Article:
• Scrotal ultrasound. An ultrasound of the scrotum is used to identify varicoceles or other testicular problems. 

What Infertility Treatment Options Are Available?

Infertility treatment will depend on several factors, including what’s causing infertility, how long you’ve been infertile, your age and your partner’s age, and personal preferences. Women under the age of 35 who aren’t pregnant after one year of trying should contact their healthcare provider for a comprehensive evaluation. Regardless of gender, you should seek help early if you have any risk factors that affect fertility. Along with medication and surgery, the following methods are available for assisted or artificial conception: 

  • In vitro fertilization (IVF): IVF is a type of assisted reproductive technology (ART) that involves fertilizing an egg outside of the body and then implanting it in the uterus. 
  • Intrauterine insemination (IUI): During IUI, a long, thin tube known as a catheter is used to place sperm directly into the uterus. 
  • Intracytoplasmic sperm injection (ICSI): During ICSI, an embryologist injects a single healthy sperm directly into a mature egg. This method is often used when there is poor semen quality or quantity.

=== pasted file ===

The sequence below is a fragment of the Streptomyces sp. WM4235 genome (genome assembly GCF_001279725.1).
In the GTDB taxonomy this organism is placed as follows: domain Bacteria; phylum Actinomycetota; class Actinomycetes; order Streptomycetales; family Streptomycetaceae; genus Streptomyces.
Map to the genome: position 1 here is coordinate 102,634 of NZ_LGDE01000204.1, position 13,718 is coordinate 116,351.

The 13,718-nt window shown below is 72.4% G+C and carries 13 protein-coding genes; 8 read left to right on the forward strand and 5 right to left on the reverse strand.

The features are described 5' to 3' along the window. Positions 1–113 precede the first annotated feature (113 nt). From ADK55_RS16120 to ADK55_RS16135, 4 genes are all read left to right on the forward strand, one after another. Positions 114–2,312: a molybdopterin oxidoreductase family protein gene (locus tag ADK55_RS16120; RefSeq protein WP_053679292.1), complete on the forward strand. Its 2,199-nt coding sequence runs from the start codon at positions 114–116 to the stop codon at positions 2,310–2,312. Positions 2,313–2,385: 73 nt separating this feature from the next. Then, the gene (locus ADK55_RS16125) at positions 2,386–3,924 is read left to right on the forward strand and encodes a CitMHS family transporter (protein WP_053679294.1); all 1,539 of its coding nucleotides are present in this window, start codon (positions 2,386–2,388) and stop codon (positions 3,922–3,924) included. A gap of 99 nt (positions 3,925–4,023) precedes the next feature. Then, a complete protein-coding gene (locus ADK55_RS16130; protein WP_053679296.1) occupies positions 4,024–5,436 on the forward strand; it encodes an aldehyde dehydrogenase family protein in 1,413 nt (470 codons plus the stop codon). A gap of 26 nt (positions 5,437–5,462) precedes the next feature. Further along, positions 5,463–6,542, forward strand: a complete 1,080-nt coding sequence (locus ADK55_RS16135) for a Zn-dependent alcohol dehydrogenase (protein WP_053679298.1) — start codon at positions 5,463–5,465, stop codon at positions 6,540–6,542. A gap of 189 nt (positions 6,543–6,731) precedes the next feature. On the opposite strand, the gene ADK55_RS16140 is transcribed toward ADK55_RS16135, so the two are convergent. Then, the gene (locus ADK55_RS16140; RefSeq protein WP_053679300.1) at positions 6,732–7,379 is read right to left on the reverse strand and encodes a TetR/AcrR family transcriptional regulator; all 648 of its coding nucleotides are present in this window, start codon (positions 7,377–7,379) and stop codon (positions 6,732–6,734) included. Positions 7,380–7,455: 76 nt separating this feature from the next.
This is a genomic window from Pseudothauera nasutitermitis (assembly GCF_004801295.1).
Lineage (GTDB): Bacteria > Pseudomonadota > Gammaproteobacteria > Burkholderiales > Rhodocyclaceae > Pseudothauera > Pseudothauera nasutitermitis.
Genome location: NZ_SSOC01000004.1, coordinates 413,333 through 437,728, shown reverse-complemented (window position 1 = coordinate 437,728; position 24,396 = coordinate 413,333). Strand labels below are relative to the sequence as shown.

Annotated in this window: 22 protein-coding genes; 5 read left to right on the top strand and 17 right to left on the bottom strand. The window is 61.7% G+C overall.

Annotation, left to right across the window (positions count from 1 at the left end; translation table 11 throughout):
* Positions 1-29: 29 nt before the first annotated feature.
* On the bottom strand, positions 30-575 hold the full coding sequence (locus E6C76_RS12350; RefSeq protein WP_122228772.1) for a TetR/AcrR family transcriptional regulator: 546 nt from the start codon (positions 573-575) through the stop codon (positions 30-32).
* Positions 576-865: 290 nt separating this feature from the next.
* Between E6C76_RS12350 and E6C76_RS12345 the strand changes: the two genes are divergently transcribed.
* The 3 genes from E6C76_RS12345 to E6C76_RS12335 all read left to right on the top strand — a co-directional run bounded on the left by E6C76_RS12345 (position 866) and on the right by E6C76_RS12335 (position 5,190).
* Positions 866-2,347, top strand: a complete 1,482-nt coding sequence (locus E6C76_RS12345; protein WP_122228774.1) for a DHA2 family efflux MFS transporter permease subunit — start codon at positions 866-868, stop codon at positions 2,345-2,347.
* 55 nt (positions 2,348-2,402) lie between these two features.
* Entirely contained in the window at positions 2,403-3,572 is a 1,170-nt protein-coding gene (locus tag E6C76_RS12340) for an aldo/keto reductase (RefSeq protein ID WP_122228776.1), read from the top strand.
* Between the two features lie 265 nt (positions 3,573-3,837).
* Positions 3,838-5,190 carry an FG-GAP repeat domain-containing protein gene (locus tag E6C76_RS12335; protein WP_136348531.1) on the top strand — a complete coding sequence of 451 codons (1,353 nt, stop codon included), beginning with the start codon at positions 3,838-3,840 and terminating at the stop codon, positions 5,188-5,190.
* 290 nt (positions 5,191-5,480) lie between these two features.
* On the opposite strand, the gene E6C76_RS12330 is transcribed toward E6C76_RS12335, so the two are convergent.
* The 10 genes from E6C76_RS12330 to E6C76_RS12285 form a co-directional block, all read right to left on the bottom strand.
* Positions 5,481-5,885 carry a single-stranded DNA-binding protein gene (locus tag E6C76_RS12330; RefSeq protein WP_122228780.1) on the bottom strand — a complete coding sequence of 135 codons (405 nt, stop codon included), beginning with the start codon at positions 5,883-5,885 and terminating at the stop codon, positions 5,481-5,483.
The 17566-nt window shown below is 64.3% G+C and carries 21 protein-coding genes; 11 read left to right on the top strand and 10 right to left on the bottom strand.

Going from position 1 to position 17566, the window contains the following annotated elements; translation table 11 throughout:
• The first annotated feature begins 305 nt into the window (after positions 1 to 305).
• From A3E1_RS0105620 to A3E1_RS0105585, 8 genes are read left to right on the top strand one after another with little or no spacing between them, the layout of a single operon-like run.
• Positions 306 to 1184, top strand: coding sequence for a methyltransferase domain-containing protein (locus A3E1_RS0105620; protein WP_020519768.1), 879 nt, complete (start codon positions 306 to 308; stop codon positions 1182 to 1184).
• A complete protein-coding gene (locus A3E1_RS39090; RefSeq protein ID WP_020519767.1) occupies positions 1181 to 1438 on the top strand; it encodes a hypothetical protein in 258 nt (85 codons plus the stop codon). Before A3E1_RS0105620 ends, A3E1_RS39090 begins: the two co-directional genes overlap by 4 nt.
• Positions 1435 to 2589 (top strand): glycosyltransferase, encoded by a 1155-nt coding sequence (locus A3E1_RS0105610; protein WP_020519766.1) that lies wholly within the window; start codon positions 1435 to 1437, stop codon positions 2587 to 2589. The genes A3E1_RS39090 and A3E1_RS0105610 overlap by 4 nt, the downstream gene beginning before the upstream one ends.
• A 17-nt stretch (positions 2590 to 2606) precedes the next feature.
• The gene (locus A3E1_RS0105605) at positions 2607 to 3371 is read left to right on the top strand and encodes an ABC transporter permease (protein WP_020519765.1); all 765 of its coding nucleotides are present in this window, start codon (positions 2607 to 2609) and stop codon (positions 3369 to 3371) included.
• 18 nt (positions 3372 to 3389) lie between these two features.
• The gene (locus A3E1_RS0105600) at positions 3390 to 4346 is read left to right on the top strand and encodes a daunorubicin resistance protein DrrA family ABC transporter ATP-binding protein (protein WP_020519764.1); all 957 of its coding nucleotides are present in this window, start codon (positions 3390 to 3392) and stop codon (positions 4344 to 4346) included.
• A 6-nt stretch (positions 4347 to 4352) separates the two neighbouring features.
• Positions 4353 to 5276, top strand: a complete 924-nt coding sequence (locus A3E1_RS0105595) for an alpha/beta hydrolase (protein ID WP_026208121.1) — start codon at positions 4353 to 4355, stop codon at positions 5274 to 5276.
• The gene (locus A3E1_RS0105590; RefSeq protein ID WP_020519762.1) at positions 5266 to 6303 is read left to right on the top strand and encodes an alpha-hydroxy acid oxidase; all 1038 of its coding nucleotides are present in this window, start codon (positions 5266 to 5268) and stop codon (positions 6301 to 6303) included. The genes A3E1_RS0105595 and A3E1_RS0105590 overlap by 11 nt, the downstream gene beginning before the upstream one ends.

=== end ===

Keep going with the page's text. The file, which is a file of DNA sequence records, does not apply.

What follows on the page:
• Third-party ART: If there are severe problems with the couple’s own eggs and sperm, they may choose to use eggs, sperm, or embryos from a known or anonymous donor. 

Expert Preconception Counseling at NJPA

Before becoming pregnant, it’s crucial to identify and address any pre-existing health conditions or risk factors that could affect the pregnancy or your ability to conceive. At New Jersey Perinatal Associates, we proudly offer preconception counseling for couples at our seven convenient office locations in NJ. During your first visit, we will discuss your family and medical history, OB/GYN history, lifestyle, and vaccination records to get an accurate picture of you and your partner’s health. 


Our experienced perinatologists at NJPA will perform advanced diagnostic imaging tests and create a personalized care plan to ensure the best possible outcome. Our goal is to provide high-quality care at all stages of your pregnancy, including before conception. Contact us at your nearest location to learn more about our full range of services or schedule a consultation for preconception counseling today!